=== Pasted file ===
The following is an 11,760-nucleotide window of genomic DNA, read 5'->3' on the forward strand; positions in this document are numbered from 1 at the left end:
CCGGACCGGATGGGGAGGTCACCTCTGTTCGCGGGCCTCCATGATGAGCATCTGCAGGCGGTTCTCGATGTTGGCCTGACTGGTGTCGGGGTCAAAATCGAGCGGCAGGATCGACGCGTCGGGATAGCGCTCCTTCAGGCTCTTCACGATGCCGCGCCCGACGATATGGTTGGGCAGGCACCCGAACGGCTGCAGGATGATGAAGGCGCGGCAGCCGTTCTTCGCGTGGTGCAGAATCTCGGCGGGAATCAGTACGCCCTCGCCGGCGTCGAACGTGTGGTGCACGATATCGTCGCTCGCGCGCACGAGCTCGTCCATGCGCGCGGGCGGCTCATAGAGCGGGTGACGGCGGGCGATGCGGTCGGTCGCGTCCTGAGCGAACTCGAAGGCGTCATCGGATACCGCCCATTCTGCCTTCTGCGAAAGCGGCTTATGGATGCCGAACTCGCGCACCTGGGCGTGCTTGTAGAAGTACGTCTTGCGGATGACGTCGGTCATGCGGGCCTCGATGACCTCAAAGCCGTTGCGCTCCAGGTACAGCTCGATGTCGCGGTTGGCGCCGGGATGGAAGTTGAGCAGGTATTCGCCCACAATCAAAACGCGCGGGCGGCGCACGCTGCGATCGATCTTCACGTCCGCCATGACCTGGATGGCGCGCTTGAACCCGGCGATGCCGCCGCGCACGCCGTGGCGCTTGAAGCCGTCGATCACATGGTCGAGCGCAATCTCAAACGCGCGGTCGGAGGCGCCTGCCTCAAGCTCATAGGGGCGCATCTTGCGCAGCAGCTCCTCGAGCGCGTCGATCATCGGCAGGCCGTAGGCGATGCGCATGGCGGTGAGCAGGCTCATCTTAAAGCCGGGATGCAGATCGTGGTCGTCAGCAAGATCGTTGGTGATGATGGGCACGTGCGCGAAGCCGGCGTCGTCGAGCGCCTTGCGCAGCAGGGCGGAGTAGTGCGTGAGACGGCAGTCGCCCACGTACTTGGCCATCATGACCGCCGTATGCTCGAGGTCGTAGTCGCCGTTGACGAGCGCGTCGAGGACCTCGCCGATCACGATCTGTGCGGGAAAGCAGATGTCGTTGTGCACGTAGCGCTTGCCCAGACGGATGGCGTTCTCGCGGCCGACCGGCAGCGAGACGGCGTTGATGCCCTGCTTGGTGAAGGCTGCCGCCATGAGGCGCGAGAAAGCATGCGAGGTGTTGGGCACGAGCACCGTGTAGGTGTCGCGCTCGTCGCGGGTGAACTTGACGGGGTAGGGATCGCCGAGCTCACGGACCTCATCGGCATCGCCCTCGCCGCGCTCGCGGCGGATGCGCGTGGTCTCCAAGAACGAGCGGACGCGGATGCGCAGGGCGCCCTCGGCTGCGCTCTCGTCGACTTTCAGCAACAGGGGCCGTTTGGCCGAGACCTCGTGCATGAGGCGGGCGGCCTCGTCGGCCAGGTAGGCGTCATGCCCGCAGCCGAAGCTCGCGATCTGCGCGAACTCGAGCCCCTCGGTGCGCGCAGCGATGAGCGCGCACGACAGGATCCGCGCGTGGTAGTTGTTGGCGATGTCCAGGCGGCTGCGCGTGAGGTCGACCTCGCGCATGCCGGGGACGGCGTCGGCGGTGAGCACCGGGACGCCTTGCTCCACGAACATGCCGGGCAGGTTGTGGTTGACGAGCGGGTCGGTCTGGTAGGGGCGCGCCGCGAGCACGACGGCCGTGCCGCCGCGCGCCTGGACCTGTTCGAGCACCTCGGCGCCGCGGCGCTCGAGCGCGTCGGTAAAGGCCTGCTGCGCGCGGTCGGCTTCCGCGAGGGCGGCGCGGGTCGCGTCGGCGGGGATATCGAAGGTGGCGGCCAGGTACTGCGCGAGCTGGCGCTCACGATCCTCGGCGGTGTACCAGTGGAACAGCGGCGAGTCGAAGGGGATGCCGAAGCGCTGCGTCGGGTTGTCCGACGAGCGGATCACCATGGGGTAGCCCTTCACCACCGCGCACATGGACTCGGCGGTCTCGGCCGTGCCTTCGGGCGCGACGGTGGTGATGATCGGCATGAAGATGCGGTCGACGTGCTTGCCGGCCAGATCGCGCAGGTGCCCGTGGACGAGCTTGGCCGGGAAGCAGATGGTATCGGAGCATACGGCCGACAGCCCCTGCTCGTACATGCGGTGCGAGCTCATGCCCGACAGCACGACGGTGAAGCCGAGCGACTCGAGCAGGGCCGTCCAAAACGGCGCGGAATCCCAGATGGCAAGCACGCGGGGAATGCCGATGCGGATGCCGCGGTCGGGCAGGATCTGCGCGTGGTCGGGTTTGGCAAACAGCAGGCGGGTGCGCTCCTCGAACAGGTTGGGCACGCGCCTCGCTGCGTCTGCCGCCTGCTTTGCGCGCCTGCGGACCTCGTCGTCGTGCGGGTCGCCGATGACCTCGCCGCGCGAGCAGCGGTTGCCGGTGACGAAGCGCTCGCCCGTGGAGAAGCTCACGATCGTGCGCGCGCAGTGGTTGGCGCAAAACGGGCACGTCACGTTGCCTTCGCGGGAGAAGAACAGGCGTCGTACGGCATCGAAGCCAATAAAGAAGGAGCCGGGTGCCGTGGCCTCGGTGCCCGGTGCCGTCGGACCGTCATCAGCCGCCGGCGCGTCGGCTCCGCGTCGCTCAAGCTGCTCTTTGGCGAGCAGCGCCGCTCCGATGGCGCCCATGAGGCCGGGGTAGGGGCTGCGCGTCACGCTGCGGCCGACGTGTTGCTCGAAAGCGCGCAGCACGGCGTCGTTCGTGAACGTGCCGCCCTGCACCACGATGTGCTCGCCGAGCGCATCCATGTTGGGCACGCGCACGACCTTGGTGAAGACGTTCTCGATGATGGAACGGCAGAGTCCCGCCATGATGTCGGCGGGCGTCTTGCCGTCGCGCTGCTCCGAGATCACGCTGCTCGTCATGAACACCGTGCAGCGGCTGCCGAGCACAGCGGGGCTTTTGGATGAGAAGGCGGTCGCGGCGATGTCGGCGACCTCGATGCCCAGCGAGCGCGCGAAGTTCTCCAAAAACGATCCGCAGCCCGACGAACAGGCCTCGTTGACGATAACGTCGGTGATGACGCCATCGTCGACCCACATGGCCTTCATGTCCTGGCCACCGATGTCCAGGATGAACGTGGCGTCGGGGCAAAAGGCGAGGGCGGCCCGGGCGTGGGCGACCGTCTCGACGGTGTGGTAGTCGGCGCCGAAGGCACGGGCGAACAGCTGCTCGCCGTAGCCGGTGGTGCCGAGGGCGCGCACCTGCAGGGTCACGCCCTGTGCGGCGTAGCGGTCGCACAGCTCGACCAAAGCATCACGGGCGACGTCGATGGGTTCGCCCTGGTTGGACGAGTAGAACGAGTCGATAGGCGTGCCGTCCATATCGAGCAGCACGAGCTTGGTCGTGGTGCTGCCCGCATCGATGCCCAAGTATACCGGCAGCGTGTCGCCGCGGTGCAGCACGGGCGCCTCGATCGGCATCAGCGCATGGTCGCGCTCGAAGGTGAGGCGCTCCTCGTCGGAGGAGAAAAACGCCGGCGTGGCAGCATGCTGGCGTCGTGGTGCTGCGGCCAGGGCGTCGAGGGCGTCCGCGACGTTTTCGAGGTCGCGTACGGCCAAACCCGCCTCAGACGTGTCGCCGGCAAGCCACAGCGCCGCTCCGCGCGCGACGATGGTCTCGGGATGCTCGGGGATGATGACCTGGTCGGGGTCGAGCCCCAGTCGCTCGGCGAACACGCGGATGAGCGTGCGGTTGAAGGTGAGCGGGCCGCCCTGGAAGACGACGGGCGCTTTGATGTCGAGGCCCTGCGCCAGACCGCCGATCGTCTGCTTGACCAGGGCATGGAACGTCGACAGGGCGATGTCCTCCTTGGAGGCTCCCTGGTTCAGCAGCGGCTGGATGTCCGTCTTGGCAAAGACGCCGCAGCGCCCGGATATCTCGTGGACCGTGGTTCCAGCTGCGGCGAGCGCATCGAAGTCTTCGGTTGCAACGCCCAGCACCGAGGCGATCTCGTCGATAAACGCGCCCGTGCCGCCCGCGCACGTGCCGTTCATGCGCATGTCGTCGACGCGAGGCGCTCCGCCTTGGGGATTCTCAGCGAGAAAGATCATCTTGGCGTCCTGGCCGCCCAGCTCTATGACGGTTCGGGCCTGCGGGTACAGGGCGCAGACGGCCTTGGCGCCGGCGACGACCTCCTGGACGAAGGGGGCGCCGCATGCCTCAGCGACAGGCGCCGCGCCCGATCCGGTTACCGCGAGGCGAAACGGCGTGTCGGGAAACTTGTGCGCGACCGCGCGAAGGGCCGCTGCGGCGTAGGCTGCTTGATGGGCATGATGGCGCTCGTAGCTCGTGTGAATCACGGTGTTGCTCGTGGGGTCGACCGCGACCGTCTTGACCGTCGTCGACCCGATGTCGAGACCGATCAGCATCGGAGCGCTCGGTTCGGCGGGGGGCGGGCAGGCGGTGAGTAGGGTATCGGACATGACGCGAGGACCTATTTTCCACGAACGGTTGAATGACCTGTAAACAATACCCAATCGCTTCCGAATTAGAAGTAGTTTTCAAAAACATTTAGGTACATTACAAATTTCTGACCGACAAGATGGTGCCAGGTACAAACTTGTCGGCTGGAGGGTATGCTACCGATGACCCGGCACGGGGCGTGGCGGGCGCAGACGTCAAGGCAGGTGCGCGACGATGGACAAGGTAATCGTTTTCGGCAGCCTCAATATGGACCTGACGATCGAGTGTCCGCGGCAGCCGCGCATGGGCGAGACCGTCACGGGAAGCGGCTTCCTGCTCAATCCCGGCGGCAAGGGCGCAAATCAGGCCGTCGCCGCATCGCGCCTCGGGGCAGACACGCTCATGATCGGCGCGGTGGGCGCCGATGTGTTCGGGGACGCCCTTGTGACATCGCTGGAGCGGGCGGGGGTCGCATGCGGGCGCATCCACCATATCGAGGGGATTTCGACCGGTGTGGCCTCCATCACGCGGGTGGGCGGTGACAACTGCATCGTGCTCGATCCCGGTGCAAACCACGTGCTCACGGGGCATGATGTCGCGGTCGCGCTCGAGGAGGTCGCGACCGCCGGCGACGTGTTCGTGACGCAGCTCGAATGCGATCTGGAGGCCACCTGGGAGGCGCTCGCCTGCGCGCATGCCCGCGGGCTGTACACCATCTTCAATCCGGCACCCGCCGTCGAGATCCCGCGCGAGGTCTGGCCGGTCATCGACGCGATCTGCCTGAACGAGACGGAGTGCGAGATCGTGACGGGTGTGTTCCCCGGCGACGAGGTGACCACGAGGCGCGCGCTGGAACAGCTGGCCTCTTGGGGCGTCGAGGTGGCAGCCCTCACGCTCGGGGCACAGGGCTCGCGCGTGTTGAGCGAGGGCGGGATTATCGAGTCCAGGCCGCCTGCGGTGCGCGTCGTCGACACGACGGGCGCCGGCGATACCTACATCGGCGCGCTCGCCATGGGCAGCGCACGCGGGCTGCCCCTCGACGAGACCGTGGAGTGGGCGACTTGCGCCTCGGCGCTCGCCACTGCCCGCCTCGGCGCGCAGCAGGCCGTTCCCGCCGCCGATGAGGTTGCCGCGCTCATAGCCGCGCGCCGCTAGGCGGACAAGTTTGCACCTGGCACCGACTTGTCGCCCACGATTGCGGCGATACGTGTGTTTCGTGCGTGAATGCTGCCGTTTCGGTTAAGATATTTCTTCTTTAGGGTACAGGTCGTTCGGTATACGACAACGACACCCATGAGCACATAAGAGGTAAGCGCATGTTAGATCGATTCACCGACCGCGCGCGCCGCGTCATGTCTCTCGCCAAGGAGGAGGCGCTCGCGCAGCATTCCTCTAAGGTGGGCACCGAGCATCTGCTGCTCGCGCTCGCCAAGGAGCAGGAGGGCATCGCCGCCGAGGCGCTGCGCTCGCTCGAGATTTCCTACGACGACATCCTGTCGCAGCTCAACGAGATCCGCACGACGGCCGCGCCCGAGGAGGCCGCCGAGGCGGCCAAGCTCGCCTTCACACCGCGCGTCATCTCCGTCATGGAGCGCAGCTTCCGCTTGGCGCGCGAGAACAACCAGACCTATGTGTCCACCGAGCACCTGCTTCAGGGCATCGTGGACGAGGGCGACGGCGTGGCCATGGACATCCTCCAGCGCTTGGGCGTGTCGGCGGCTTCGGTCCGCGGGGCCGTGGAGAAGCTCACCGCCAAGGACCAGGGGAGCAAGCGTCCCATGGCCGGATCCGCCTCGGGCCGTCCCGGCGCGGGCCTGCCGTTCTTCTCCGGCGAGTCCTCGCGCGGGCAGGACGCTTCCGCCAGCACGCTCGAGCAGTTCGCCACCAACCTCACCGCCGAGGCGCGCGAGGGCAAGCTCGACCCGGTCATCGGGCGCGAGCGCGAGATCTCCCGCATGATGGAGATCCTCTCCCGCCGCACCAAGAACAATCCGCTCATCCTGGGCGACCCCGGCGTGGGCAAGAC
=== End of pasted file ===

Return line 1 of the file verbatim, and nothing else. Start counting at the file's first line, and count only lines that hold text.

The following is an 11,760-nucleotide window of genomic DNA, read 5'->3' on the forward strand; positions in this document are numbered from 1 at the left end: